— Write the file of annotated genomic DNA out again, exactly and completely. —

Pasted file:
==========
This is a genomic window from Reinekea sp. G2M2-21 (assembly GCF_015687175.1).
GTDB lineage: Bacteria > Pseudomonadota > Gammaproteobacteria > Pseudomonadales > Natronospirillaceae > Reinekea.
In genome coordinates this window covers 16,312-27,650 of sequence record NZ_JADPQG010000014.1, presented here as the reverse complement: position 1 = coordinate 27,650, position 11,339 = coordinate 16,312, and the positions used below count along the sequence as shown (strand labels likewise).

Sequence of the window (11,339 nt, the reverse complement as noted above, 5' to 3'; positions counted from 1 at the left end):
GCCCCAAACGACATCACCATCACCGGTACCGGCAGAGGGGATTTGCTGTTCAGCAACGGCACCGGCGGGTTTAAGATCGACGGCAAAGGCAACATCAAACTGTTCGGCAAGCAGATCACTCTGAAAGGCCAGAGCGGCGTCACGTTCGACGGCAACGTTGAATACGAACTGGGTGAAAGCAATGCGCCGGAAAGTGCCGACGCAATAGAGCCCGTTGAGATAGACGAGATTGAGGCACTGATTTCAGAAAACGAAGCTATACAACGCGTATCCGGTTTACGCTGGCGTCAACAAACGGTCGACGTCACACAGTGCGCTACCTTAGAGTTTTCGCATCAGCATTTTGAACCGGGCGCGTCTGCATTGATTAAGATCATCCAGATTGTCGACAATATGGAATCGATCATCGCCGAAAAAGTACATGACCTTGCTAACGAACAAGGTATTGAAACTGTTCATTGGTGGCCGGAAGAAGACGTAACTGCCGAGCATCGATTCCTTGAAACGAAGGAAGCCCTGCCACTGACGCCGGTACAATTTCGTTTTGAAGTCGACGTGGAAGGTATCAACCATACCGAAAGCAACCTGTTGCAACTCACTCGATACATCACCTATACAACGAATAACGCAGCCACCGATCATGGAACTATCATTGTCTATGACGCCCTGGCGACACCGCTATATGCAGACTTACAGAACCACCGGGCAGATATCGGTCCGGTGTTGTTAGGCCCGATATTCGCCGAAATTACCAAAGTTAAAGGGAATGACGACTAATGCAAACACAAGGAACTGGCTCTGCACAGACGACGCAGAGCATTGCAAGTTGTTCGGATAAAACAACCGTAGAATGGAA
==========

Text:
This is a genomic window from Reinekea sp. G2M2-21 (assembly GCF_015687175.1).
GTDB lineage: Bacteria > Pseudomonadota > Gammaproteobacteria > Pseudomonadales > Natronospirillaceae > Reinekea.
In genome coordinates this window covers 16,312-27,650 of sequence record NZ_JADPQG010000014.1, presented here as the reverse complement: position 1 = coordinate 27,650, position 11,339 = coordinate 16,312, and the positions used below count along the sequence as shown (strand labels likewise).

Sequence of the window (11,339 nt, the reverse complement as noted above, 5' to 3'; positions counted from 1 at the left end):
GCCCCAAACGACATCACCATCACCGGTACCGGCAGAGGGGATTTGCTGTTCAGCAACGGCACCGGCGGGTTTAAGATCGACGGCAAAGGCAACATCAAACTGTTCGGCAAGCAGATCACTCTGAAAGGCCAGAGCGGCGTCACGTTCGACGGCAACGTTGAATACGAACTGGGTGAAAGCAATGCGCCGGAAAGTGCCGACGCAATAGAGCCCGTTGAGATAGACGAGATTGAGGCACTGATTTCAGAAAACGAAGCTATACAACGCGTATCCGGTTTACGCTGGCGTCAACAAACGGTCGACGTCACACAGTGCGCTACCTTAGAGTTTTCGCATCAGCATTTTGAACCGGGCGCGTCTGCATTGATTAAGATCATCCAGATTGTCGACAATATGGAATCGATCATCGCCGAAAAAGTACATGACCTTGCTAACGAACAAGGTATTGAAACTGTTCATTGGTGGCCGGAAGAAGACGTAACTGCCGAGCATCGATTCCTTGAAACGAAGGAAGCCCTGCCACTGACGCCGGTACAATTTCGTTTTGAAGTCGACGTGGAAGGTATCAACCATACCGAAAGCAACCTGTTGCAACTCACTCGATACATCACCTATACAACGAATAACGCAGCCACCGATCATGGAACTATCATTGTCTATGACGCCCTGGCGACACCGCTATATGCAGACTTACAGAACCACCGGGCAGATATCGGTCCGGTGTTGTTAGGCCCGATATTCGCCGAAATTACCAAAGTTAAAGGGAATGACGACTAATGCAAACACAAGGAACTGGCTCTGCACAGACGACGCAGAGCATTGCAAGTTGTTCGGATAAAACAACCGTAGAATGGAA